NONPROFIT 101: BOOK REPORTS AND LOVE LETTERS—Creating Donor-Centric Communication for Greater Fundra
Among the many “buzz words” in our philanthropic sector, perhaps the most often-used ones are “donor-centric”. But, what exactly does “donor-centric” mean? And why does it matter?
Many (most) nonprofits speak from an organizational viewpoint—they relate stories of the good works that it is doing in the communities that it serves.
And, on the surface, this is an important and sound way to keep its name front-of-mind with donors in the crowded nonprofit space. And, after all, Nike, Coca-Cola, and Apple continuously talk about what they will do for the consumer—if it works for them, it should work for mynonprofit.org!
While this “should” be true, the nonprofit sector is different. How is it different?
Every nonprofit survives and thrives through the generosity of its donors.
Donors choose to support a nonprofit because of a desire to make the world a better place.
Donors choose a particular nonprofit because they align with the mission and impact of that NPO.
Donors have every right to change their mind how, when and if they will continue to support said NPO.
Without donor support, the NPO is nothing more than an inspiring mission.
Turning the Mirror Outward
Most NPOs operate with blind-spots. Blind spots are where our misperceptions and misplaced attention lives. For NPOs, this generally takes the form of looking in the mirror to see the good it is doing, in place of turning the mirror outward to reflect to its supporters the good they are doing.
So how do EDs/boards turn the mirror? It begins with a willingness to accept that they are personally unimportant—the mission is what matters, and donors fuel the mission.
Now, this can be a bitter pill to swallow. We are all professionals who work hard to give that mission life. And that’s true…we are the hands and feet that carries the mission into the world. But, donors are the heart that keeps the hands and feet moving.
Book Reports and Love Letters
Where to Begin? Begin, simply, with how your organization “speaks” to its “hearts”.
If an organization reads through its communications (newsletters, solicitations, thank you/stewardship letters) with an objective eye, frequently it will begin to notice that it reads more like a book report and less like a love letter.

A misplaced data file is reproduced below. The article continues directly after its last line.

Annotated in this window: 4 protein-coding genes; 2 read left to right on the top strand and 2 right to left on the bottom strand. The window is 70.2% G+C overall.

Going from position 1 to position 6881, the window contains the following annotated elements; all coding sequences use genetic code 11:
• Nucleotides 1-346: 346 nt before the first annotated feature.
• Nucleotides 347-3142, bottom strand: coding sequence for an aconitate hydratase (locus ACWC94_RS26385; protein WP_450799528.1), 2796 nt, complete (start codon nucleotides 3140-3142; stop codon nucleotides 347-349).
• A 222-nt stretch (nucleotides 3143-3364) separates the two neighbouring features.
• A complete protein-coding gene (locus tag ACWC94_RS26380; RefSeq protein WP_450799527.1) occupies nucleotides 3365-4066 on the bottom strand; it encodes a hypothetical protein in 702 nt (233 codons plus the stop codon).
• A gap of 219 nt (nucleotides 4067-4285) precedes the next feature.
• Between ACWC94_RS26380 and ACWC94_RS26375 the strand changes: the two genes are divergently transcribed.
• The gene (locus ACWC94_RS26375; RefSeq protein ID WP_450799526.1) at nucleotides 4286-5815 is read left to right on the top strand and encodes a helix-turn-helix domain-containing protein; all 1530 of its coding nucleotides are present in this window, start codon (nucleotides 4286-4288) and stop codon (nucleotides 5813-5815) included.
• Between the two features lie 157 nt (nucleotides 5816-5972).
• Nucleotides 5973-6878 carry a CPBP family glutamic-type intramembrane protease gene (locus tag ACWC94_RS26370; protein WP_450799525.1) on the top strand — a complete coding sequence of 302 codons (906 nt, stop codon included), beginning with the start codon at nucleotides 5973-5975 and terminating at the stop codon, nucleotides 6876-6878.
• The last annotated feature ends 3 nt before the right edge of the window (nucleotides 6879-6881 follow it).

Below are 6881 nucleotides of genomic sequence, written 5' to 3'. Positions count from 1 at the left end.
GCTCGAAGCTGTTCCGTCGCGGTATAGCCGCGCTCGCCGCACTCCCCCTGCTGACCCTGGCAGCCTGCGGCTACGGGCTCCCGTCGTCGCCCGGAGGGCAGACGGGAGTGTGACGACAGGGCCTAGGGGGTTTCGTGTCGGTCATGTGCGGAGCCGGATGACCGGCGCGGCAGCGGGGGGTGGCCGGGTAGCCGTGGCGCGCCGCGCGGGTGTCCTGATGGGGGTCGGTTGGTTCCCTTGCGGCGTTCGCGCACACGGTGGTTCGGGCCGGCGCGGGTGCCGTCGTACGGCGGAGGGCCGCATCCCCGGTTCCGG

Reporting is important—in the right context. If your organization distributes an annual report, this is absolutely the place for transparent detailing of what impact your team has made. Newsletters, solicitations and stewardship communications are not.
Flipping the Script
So, how does a book report become a love letter? By crafting your communications through the following “lens”:
Read through your past 1-2 years of newsletters, solicitations, and stewardship communications:
Note how often does “we” (your NPO) is credited?
Note how often is "you" (the donor) is credited?
Start fresh with a dedication to shifting “We” to “You”:
The simple shift is to apply the 80/20 rule—from this point forward, credit “you” (the donor) 80% of the time and "we" (the NPO) 20% of the time.
Example of donor-negligent messaging: “We did this. We did that. We were amazing. Oh, by the way, thanks.”
Example of donor-centric messaging: "With your help, all these amazing things happened. And without your help, they won't."
For most NPOs, the difference between sustainability and growth, and struggle, is very small shifts in how it communicates and carries out its mission. Begin today to move from the “hands” to the “heart” and watch your organization grow.
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